Skip to content


  • Research article
  • Open Access

Wheat CBL-interacting protein kinase 23 positively regulates drought stress and ABA responses

Contributed equally
BMC Plant Biology201818:93

  • Received: 26 October 2017
  • Accepted: 8 May 2018
  • Published:



The calcineurin B-like protein (CBL)-interacting protein kinase (CIPK) signaling pathway responds to various abiotic stresses in plants.


Wheat CIPK23, isolated from wheat drought transcriptome data set, was induced by multiple abiotic stresses, including drought, salt, and abscisic acid (ABA). Compared with wild-type plants, TaCIPK23-overexpression wheat and Arabidopsis showed an higher survival rate under drought conditions with enhanced germination rate, developed root system, increased accumulation of osmolytes, and reduced water loss rate. Over-expression of TaCIPK23 rendered transgenic plants ABA sensitivity, as evidenced by delayed seed germination and the induction of stomatal closure. Consistent with the ABA-sensitive phenotype, the expression level of drought- and ABA-responsive genes were increased under drought conditions in the transgenic plants. In addition, using yeast two-hybrid system, pull-down and bimolecular fluorescence complementation (BiFc) assays, TaCIPK23 was found to interact with TaCBL1 on the plasma membrane.


These results suggest that TaCIPK23 plays important roles in ABA and drought stress responses, and mediates crosstalk between the ABA signaling pathway and drought stress responses in wheat.


  • ABA
  • CIPK
  • CBL
  • Drought tolerance
  • Induced mechanism
  • Wheat


Plants have developed a broad range of defense strategies and a complex network of signal transduction pathways [1, 2]. Calcium (Ca2+) serves as a ubiquitous secondary messenger that is involved in multiple physiological and developmental processes in plants [3, 4]. Unfavorable environmental conditions, such as drought, salt, extreme temperatures, and pathogen infection are all known to trigger discreet spatial and temporal changes in the concentration of [Ca2+]cyt in plant cells, leading to specific cellular responses [5]. Ca2+ sensor proteins, including Ca2+-dependent protein kinases (CDPKs), calmodulins (CAMs), and calcineurin B-like proteins (CBLs), decode these specific signatures and interact with targeted proteins to relay signals [68]. Plants have evolved complex Ca2+-decoding mechanisms. The CBL-CIPK network is an example of a significantly diverged Ca2+-decoding system in plants [9]. CBLs show significant similarity with both the regulatory β subunit of calcineurin (CNB) and the neuronal calcium sensors (NCS) of animals [10]. CBLs harbor four elongation factor (EF) hand motifs as the structural basis for Ca2+ binding. These EF hands specifically target a group of CDPKs designated as the CBL-interacting protein kinases (CIPKs) [9]. CIPKs consist of an N-terminal kinase catalytic domain and a C-terminal regulatory domain. The N-terminal kinase catalytic domain is related to sucrose non-fermenting kinase (SNF1) and AMP-activated protein kinase (AMPK) [10, 11]. The C-terminal regulatory domain contains a conserved NAF (Asn-Ala-Phe)/FISL (Phe-Ile-Ser-Leu) motif, consisting of 24 unique amino acid residues, that is essential and sufficient for interaction of CIPK proteins with CBLs [6, 12]. The protein phosphatase interaction (PPI) domain, containing 37 unique amino acid residues, is conserved in Arabidopsis protein kinase S (PKS) and in the DNA damage repair and replication block checkpoint kinase, Chk1, from various organisms including humans [13, 14]. The PPI motif, adjacent to the NAF/FISL motif, is necessary for interaction with abscisic acid-insensitive (ABI) protein phosphatases [14].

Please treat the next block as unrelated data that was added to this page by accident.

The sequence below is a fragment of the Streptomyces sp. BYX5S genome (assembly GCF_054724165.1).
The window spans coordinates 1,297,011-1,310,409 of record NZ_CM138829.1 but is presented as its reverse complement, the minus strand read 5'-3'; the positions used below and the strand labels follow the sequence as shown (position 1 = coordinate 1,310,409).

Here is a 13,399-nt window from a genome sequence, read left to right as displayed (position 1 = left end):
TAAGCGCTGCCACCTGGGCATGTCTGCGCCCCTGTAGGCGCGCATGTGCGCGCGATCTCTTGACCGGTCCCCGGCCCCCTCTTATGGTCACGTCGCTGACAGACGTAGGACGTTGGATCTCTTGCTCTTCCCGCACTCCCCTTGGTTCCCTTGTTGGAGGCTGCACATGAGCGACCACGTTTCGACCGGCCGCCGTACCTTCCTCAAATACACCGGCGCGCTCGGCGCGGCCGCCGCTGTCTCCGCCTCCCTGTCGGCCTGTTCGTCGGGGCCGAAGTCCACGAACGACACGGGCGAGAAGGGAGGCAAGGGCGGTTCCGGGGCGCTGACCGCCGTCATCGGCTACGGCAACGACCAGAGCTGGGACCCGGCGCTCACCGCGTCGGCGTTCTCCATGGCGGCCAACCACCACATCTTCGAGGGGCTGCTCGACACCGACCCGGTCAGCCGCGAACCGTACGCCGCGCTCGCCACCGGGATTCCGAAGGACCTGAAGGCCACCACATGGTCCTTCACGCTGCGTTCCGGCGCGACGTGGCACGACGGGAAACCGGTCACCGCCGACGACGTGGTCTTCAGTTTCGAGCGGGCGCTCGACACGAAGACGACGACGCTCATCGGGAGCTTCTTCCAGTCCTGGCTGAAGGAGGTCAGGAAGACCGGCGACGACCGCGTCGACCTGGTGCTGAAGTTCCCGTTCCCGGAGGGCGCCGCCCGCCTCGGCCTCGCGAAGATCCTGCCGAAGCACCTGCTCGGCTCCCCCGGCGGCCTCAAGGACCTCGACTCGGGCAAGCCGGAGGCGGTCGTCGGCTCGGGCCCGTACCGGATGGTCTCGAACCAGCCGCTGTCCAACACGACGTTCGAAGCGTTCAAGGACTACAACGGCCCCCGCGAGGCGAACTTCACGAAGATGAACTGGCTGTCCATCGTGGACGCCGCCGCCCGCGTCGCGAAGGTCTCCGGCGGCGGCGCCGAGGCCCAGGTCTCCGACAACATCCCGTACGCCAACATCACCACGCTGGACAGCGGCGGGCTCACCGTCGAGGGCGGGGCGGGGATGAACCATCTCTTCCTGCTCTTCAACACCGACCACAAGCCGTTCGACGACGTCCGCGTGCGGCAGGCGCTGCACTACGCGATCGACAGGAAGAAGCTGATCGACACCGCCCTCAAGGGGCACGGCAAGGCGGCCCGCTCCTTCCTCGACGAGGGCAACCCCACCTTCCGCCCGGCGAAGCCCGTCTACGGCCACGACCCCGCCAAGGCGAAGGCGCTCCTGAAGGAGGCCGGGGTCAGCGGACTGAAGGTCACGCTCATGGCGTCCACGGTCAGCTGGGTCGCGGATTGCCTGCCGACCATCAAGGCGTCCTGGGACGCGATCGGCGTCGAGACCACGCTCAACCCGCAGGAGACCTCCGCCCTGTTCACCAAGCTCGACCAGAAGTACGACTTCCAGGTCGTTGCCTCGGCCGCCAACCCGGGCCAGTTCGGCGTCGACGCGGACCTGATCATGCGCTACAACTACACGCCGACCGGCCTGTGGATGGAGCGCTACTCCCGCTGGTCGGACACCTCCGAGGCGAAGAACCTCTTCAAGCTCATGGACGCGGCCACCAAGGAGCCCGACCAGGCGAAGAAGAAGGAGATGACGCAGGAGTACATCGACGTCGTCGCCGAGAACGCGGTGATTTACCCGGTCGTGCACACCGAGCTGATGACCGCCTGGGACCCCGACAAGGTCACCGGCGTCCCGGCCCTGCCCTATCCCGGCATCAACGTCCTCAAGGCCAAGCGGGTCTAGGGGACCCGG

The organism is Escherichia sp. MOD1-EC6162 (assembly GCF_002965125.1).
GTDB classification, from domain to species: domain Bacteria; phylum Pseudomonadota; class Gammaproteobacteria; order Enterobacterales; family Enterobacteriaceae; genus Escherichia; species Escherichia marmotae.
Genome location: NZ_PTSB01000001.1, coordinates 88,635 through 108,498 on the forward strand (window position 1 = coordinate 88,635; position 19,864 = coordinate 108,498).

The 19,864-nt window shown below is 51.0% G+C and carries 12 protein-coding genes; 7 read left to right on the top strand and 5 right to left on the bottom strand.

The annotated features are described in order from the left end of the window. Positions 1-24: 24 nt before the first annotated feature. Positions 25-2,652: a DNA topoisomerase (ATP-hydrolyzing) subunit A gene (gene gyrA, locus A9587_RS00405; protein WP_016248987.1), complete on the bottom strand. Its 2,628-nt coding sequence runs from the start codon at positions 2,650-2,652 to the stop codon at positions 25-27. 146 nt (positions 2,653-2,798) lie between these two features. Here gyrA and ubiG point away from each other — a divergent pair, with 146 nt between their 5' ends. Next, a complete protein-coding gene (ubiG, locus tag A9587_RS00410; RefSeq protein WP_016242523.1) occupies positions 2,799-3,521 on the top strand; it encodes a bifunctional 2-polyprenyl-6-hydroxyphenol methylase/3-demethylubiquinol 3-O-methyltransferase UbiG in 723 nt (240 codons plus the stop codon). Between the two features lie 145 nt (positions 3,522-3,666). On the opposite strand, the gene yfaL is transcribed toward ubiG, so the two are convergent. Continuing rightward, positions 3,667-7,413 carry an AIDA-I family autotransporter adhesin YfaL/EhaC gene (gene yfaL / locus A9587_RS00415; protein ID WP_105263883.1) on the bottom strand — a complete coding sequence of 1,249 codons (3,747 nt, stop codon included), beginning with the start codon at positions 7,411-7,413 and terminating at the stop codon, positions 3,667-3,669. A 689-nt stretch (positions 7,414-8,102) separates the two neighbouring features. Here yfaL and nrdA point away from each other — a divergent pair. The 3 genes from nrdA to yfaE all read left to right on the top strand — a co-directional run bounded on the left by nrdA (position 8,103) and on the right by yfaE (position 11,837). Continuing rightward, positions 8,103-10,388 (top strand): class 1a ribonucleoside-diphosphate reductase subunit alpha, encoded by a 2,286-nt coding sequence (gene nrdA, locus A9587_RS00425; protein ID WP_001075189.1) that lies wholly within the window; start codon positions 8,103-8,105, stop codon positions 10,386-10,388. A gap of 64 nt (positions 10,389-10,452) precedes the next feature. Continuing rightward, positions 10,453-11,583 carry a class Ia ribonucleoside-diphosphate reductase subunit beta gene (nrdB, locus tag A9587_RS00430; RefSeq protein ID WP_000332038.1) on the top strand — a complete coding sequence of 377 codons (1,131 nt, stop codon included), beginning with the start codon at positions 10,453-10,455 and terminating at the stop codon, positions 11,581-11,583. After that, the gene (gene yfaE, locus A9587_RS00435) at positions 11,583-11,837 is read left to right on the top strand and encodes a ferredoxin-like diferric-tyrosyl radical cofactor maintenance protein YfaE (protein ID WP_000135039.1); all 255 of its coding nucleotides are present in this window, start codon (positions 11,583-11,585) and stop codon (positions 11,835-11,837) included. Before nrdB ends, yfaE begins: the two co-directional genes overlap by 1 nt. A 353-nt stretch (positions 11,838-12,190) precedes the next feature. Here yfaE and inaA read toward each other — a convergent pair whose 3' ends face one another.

Comparative genomic analysis of CBL-CIPK genes in plants provides details about the functions, complexity, and conservation of the CBL/CIPK family and the evolution of the CBL-CIPK signaling network [15]. To date, a total of 10 CBLs and 26 CIPKs in Arabidopsis and 10 CBLs and 31 CIPKs in rice have been identified [1618]. Although the specificity of the interactions of most of the CBLs and CIPKs has been confirmed using yeast two-hybrid assay experiments in Arabidopsis, the function of CBLs and CIPKs remains elusive [19, 20]. CBL4 interacts with CIPK24 to form specific complexes that function in activating plasma membrane-localized Na+/H+ antiporters and vacuolar H+-ATPases to promote salt tolerance [11]. CIPK21 is involved in the regulation of osmotic stress response in Arabidopsis through interaction with the vacuolar Ca2+ sensors CBL2 and CBL3 under salt stress conditions [21]. CBL1 and/or CBL9 interact with CIPK23, and control activation of the inward K+ channel AKT1, thereby regulating K+ uptake under low-K+ conditions [22]. The CBL-CIPK signaling pathway plays important roles in plant responses to environmental stresses [23]. To date, investigations of the CBL-CIPK network have mainly concentrated on how ion channels are involved in the influx or efflux of various ions. However, how the CBL-CIPK network participates in drought stress responses in plants have not been extensively reported [22, 24].